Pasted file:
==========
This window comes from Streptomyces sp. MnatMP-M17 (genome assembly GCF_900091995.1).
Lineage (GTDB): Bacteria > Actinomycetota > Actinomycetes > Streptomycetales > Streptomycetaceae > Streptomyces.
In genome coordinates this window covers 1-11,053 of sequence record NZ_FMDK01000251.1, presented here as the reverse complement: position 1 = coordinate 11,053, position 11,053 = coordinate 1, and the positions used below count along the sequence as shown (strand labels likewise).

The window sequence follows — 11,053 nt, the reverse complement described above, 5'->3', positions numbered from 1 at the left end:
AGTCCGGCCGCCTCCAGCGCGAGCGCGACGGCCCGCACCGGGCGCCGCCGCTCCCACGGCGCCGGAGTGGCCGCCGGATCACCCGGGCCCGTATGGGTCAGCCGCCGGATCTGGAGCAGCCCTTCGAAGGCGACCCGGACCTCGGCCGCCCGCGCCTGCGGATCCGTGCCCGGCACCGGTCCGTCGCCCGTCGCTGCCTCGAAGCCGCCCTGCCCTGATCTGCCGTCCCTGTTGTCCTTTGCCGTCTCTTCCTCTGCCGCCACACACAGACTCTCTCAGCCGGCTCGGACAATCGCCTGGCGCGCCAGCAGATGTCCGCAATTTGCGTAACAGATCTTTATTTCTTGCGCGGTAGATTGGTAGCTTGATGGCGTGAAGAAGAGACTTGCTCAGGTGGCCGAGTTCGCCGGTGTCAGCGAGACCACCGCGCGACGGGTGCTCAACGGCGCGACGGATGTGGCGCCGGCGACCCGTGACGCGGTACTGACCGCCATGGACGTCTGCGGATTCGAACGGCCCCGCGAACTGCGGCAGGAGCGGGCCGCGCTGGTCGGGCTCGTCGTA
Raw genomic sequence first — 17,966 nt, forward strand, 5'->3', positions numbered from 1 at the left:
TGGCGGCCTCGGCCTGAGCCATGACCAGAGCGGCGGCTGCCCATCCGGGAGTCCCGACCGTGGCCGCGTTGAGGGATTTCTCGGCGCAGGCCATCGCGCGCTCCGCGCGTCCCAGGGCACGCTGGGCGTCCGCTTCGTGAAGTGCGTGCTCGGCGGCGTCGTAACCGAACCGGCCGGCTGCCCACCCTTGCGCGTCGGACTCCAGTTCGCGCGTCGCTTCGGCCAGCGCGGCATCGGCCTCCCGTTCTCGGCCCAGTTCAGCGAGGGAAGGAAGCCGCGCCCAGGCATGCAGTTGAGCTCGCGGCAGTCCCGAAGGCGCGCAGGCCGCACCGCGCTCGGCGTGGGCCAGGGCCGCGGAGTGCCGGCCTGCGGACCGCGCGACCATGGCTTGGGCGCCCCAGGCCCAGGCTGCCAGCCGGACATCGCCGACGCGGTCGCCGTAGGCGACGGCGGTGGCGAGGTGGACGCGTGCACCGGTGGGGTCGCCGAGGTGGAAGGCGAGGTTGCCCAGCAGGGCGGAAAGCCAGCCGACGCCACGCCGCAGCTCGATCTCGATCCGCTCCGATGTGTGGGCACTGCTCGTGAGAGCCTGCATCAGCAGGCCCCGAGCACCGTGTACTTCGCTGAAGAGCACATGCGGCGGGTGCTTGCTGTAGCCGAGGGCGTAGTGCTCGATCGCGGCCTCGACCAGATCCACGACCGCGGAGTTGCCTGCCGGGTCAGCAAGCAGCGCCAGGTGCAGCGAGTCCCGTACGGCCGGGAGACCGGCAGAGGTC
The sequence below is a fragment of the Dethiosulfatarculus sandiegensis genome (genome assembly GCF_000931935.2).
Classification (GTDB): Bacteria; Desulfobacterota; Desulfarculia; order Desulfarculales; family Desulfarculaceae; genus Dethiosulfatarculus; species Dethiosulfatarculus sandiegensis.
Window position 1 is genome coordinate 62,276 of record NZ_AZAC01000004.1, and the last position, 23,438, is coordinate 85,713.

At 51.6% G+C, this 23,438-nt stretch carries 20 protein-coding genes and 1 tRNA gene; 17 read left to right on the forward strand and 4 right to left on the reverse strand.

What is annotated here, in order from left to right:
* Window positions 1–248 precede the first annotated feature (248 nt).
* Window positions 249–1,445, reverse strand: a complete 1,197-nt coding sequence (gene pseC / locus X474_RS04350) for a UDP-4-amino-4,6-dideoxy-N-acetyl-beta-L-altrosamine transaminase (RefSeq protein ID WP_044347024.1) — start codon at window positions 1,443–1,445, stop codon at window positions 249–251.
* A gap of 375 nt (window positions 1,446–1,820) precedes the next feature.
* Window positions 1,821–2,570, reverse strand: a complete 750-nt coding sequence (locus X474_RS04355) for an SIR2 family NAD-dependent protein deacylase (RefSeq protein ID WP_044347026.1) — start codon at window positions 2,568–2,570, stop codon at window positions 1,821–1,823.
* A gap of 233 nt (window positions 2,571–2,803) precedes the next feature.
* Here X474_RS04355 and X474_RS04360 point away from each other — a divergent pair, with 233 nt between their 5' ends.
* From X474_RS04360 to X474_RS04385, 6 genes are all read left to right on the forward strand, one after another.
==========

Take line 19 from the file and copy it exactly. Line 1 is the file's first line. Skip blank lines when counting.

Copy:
* From X474_RS04360 to X474_RS04385, 6 genes are all read left to right on the forward strand, one after another.